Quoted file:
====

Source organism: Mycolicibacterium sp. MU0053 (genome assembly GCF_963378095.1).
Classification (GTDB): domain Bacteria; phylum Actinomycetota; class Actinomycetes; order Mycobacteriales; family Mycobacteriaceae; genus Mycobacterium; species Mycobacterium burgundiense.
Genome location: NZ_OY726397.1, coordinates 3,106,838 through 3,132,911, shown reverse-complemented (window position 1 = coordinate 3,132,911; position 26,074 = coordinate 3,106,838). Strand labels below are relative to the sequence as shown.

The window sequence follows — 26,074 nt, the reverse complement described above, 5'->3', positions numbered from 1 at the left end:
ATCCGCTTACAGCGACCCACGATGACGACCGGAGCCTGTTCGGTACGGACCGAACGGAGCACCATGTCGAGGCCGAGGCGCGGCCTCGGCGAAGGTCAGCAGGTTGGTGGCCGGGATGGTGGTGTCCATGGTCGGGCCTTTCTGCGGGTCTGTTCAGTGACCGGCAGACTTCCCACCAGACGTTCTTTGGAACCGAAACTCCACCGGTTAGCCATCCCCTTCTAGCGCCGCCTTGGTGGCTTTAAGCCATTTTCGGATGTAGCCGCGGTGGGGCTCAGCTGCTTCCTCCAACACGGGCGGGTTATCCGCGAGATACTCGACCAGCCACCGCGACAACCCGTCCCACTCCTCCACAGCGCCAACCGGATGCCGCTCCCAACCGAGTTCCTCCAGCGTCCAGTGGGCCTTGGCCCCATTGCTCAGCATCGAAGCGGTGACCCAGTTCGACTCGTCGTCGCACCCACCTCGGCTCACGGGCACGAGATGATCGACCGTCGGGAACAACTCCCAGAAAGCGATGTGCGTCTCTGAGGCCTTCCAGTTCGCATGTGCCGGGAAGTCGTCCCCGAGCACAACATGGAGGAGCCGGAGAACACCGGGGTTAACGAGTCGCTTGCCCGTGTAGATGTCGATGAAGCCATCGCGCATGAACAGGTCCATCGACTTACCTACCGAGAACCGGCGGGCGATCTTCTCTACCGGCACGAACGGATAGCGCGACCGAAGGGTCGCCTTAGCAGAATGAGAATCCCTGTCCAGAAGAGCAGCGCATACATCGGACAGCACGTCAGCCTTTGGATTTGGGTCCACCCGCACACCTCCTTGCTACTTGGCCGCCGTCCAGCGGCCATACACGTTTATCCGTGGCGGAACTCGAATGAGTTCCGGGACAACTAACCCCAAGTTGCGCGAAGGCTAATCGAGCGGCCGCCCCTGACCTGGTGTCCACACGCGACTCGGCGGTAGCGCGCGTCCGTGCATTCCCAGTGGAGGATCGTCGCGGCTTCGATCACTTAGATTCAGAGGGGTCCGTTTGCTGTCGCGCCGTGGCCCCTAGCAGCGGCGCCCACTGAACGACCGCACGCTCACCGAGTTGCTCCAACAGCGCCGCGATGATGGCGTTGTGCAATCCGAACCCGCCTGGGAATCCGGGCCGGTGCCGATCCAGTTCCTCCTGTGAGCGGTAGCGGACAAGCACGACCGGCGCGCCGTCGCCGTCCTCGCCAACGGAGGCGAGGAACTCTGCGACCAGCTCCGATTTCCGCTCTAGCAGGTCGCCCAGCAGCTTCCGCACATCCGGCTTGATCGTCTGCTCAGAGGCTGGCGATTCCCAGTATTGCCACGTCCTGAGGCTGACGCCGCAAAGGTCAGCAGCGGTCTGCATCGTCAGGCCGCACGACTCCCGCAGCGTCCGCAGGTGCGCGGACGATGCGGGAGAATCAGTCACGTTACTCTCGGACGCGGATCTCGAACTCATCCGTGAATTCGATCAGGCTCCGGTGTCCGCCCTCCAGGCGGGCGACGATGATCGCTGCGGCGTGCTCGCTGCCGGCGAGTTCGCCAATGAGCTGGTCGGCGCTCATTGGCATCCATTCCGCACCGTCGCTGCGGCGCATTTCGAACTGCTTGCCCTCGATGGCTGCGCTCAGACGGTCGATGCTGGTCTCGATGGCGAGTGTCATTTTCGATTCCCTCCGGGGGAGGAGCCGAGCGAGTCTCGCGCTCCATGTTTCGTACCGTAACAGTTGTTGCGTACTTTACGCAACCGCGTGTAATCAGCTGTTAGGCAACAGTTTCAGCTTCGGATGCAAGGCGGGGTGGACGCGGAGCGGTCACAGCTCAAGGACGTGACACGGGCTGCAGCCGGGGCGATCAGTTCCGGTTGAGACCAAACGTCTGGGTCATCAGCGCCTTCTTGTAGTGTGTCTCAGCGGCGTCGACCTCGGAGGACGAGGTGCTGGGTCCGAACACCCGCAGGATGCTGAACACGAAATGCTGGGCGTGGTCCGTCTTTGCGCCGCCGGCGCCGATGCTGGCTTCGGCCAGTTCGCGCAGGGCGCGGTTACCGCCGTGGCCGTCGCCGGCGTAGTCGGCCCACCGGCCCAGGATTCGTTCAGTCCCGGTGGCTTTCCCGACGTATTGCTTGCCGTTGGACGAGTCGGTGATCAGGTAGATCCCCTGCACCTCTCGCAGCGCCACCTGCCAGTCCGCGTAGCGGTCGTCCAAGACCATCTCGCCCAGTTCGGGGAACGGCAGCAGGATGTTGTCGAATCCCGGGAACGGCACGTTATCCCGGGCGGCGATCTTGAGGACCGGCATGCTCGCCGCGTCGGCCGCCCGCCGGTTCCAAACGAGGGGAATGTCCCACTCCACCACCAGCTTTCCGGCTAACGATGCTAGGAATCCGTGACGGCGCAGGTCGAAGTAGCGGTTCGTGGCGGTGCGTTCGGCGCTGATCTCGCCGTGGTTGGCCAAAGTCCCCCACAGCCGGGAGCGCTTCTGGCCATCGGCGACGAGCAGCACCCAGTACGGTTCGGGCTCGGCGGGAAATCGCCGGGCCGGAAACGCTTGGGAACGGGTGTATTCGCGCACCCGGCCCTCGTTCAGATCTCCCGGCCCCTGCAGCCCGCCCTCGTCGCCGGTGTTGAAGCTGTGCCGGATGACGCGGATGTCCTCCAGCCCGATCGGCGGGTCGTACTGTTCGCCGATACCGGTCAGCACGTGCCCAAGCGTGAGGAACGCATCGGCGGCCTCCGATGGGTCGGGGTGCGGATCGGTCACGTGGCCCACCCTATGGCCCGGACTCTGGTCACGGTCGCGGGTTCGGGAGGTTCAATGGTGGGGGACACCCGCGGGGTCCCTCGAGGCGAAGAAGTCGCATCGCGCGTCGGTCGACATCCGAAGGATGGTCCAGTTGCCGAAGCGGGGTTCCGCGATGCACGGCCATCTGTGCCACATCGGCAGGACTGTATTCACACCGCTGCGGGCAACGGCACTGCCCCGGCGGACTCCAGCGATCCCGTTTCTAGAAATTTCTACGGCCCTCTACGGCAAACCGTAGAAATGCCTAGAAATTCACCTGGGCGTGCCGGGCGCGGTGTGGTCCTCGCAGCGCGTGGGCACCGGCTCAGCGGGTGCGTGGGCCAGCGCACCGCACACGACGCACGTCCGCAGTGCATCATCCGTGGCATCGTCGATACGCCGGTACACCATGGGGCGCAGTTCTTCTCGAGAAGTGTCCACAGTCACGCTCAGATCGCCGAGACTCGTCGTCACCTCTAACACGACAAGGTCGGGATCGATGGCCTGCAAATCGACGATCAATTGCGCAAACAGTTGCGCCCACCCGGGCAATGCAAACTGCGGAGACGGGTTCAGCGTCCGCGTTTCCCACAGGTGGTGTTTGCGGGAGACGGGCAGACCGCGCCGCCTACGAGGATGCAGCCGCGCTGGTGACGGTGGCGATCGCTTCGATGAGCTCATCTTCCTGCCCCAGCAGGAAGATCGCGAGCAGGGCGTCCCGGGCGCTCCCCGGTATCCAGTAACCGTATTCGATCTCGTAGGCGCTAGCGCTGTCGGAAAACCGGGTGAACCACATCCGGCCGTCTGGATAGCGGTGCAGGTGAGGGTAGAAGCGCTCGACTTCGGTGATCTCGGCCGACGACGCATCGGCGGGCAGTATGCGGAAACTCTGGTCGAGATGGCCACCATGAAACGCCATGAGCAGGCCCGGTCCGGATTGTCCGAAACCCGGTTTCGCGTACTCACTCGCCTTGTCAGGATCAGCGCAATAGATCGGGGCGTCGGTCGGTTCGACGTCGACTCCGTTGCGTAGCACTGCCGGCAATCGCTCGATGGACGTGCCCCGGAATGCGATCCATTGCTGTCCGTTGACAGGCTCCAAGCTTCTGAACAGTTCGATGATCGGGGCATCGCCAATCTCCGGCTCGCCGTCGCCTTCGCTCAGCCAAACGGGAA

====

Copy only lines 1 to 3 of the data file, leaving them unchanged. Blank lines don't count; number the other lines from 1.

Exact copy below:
Source organism: Mycolicibacterium sp. MU0053 (genome assembly GCF_963378095.1).
Classification (GTDB): domain Bacteria; phylum Actinomycetota; class Actinomycetes; order Mycobacteriales; family Mycobacteriaceae; genus Mycobacterium; species Mycobacterium burgundiense.
Genome location: NZ_OY726397.1, coordinates 3,106,838 through 3,132,911, shown reverse-complemented (window position 1 = coordinate 3,132,911; position 26,074 = coordinate 3,106,838). Strand labels below are relative to the sequence as shown.